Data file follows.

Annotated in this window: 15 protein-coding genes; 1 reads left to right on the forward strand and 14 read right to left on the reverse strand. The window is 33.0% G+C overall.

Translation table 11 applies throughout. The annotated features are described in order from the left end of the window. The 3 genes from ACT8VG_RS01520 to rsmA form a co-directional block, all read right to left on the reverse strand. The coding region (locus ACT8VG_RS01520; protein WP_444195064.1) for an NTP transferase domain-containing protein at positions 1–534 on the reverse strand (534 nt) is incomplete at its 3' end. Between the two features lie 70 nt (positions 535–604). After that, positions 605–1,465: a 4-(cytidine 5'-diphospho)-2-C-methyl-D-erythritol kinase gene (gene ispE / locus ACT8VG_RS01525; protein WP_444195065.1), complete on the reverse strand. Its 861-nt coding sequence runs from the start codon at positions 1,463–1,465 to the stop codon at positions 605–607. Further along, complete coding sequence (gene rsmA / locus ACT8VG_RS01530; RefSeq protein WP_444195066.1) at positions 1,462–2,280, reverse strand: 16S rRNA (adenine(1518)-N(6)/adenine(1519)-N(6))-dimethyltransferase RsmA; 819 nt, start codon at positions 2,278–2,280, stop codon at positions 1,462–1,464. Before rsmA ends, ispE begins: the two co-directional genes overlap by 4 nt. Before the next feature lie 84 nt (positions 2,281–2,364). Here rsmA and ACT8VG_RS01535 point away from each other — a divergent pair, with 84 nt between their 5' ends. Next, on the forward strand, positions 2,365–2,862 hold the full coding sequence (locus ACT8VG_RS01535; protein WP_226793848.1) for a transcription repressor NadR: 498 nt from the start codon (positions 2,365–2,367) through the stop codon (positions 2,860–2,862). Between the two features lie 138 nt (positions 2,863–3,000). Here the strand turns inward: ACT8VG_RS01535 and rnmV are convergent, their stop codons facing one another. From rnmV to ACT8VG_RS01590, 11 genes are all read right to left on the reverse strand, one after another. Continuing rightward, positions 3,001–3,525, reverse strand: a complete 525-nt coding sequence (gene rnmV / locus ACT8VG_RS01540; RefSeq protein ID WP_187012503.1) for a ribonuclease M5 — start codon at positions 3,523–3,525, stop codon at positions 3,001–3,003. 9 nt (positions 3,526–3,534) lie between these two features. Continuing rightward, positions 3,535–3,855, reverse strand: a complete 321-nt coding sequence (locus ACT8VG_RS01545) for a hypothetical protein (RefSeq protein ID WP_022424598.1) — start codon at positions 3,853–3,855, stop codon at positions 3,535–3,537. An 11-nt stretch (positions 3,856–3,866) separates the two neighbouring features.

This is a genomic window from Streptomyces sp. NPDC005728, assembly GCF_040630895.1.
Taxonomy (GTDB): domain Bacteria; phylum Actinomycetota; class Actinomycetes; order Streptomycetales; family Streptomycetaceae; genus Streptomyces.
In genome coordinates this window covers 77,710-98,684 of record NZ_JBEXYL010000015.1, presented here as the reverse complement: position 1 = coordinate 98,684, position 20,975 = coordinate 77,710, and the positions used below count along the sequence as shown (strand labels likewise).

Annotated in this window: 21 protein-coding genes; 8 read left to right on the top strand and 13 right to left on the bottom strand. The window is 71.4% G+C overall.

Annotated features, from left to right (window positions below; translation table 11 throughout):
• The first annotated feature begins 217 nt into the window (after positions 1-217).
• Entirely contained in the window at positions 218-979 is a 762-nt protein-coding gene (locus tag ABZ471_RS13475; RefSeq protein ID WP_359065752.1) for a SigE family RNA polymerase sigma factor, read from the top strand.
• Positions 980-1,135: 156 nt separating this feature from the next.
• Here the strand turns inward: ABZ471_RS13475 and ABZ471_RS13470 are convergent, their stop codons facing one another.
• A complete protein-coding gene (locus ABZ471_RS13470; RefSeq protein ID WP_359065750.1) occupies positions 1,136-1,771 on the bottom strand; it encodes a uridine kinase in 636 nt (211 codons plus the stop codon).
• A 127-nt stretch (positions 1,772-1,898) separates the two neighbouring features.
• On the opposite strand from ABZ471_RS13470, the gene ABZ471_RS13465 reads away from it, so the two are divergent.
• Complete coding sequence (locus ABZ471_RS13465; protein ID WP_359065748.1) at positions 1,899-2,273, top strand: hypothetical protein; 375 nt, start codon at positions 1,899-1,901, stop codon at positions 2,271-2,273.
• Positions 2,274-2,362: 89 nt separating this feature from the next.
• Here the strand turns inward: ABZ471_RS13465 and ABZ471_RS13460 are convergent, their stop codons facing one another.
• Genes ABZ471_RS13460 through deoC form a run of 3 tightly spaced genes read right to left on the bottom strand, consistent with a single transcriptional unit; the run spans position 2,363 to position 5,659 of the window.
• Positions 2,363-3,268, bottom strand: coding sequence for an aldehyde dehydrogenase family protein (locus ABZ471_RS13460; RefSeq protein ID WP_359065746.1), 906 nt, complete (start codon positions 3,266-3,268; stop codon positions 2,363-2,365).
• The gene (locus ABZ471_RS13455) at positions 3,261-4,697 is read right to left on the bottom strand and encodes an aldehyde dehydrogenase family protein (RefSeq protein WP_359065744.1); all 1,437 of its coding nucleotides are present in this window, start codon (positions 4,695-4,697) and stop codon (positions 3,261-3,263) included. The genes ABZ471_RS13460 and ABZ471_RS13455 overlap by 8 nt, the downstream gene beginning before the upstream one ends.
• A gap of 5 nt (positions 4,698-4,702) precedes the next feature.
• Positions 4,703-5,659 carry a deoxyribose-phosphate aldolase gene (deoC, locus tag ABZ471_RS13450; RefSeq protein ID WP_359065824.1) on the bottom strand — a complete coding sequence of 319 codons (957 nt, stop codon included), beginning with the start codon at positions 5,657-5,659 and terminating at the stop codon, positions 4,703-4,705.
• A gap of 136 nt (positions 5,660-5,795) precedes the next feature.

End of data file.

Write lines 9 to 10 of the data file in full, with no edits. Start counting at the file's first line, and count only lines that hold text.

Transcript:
• Entirely contained in the window at positions 218-979 is a 762-nt protein-coding gene (locus tag ABZ471_RS13475; RefSeq protein ID WP_359065752.1) for a SigE family RNA polymerase sigma factor, read from the top strand.
• Positions 980-1,135: 156 nt separating this feature from the next.